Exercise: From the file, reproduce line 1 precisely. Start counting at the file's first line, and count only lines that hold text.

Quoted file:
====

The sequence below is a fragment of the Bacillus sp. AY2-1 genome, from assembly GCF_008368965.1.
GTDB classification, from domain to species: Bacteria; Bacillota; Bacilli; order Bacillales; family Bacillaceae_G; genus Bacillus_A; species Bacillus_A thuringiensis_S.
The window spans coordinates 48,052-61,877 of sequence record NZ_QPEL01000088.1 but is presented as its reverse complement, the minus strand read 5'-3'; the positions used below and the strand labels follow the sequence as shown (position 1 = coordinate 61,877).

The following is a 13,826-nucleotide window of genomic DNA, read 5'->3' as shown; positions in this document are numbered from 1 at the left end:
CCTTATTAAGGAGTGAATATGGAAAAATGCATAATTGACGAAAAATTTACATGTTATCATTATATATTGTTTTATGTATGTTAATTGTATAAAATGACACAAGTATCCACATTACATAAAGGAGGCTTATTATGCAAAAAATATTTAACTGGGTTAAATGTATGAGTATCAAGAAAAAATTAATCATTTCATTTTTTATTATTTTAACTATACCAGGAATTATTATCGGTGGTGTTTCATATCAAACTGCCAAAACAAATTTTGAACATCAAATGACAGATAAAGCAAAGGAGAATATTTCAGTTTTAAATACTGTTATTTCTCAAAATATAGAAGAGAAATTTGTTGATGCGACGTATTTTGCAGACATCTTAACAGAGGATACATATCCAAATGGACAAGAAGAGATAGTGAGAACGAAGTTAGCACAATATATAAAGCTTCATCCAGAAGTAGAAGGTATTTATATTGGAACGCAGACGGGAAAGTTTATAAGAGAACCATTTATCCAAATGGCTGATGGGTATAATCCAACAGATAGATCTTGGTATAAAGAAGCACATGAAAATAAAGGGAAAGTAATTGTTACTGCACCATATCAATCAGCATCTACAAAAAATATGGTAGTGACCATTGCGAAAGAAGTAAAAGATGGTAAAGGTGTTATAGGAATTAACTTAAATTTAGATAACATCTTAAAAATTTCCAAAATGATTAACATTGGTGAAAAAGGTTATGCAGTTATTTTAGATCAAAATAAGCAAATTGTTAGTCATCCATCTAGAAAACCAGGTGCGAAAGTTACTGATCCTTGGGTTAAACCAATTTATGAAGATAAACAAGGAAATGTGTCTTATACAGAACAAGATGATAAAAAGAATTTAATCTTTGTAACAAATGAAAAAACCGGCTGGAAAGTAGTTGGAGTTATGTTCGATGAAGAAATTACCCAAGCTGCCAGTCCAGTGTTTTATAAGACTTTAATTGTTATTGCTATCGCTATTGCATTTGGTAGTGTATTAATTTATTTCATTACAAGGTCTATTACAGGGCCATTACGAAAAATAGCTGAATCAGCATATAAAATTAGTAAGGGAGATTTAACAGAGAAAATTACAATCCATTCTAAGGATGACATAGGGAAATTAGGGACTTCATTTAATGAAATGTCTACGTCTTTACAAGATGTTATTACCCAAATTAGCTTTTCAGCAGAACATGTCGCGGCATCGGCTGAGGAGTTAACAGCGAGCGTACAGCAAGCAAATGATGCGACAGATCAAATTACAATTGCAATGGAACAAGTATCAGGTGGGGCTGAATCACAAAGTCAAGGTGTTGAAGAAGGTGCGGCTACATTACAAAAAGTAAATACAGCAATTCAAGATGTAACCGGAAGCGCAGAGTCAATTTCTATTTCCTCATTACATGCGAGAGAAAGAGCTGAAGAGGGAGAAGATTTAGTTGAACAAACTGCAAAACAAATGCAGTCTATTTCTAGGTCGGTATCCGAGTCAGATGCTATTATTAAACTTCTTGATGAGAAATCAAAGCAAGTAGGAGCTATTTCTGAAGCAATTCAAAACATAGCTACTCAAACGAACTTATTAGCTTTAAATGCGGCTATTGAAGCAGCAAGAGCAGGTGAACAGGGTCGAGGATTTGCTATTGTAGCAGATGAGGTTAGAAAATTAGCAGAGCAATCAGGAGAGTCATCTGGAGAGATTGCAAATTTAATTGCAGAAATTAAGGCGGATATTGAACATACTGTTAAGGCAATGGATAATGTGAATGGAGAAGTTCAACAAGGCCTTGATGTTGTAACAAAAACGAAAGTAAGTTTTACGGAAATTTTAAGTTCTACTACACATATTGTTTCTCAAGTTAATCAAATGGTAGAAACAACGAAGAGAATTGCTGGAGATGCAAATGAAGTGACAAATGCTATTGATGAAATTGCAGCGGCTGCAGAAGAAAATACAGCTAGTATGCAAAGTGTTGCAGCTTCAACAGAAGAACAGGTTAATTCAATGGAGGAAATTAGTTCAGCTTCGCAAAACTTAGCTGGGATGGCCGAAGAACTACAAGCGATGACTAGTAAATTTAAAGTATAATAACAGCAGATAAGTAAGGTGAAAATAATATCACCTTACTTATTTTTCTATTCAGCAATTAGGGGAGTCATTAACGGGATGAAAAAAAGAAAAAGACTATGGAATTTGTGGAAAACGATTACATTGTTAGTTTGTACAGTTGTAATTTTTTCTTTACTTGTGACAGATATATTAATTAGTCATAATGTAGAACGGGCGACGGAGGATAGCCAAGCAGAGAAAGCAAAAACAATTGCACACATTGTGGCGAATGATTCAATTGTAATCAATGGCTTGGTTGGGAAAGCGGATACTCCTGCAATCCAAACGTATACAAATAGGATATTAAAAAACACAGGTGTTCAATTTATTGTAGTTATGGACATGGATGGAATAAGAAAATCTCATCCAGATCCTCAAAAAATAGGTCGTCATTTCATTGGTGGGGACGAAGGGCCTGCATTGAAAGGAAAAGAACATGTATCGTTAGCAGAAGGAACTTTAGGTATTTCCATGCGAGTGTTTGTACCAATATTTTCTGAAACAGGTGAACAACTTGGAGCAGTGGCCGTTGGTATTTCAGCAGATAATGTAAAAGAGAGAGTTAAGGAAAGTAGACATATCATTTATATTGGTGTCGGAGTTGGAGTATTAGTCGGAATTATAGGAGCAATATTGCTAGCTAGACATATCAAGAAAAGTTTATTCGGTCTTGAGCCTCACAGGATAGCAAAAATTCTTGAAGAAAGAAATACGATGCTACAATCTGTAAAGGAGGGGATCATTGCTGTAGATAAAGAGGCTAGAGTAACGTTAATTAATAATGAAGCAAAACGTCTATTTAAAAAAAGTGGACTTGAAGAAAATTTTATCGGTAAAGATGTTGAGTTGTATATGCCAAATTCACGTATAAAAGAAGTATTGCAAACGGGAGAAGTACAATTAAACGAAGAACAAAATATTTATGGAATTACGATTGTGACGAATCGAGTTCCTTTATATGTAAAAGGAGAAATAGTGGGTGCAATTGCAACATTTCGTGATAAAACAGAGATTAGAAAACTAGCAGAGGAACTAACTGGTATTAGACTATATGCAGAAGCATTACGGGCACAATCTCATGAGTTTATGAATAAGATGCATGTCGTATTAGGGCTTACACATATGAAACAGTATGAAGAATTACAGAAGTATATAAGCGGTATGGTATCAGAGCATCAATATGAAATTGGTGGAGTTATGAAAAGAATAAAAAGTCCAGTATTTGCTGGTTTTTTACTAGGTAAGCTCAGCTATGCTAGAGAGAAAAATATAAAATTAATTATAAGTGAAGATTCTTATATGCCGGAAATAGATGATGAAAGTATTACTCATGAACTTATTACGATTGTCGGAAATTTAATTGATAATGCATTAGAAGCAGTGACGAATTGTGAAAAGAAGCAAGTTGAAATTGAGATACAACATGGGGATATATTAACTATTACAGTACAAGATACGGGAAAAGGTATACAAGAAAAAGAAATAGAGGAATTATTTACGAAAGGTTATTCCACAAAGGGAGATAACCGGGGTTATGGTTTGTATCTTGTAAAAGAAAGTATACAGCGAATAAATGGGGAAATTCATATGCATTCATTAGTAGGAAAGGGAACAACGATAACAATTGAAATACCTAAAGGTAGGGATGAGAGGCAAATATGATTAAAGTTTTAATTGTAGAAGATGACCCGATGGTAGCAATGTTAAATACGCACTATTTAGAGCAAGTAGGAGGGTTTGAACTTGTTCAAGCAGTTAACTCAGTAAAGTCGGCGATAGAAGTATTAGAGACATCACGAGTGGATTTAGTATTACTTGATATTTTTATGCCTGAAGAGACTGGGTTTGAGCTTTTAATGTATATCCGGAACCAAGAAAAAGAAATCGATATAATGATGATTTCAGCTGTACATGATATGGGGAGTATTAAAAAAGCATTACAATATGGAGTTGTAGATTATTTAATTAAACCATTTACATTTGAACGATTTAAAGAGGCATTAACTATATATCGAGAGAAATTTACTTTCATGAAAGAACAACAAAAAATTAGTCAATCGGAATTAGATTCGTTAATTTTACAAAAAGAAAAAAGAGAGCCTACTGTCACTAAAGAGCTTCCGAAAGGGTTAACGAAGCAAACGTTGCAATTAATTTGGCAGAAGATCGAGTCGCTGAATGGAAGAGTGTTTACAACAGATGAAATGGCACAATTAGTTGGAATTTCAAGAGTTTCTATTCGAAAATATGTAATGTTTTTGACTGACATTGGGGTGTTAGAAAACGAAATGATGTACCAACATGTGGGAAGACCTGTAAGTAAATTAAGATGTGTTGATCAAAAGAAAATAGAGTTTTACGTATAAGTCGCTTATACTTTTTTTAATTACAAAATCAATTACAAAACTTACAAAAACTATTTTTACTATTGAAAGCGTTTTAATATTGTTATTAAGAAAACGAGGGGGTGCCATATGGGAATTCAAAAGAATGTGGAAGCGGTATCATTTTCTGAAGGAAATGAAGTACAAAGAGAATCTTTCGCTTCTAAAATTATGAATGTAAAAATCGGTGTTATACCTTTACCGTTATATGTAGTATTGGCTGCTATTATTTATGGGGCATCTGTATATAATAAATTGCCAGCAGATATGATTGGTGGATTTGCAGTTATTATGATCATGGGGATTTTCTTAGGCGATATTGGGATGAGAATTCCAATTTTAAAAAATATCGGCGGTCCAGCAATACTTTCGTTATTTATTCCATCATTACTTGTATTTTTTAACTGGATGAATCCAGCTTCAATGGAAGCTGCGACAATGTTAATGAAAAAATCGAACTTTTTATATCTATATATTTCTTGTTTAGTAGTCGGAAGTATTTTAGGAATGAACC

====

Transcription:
The sequence below is a fragment of the Bacillus sp. AY2-1 genome, from assembly GCF_008368965.1.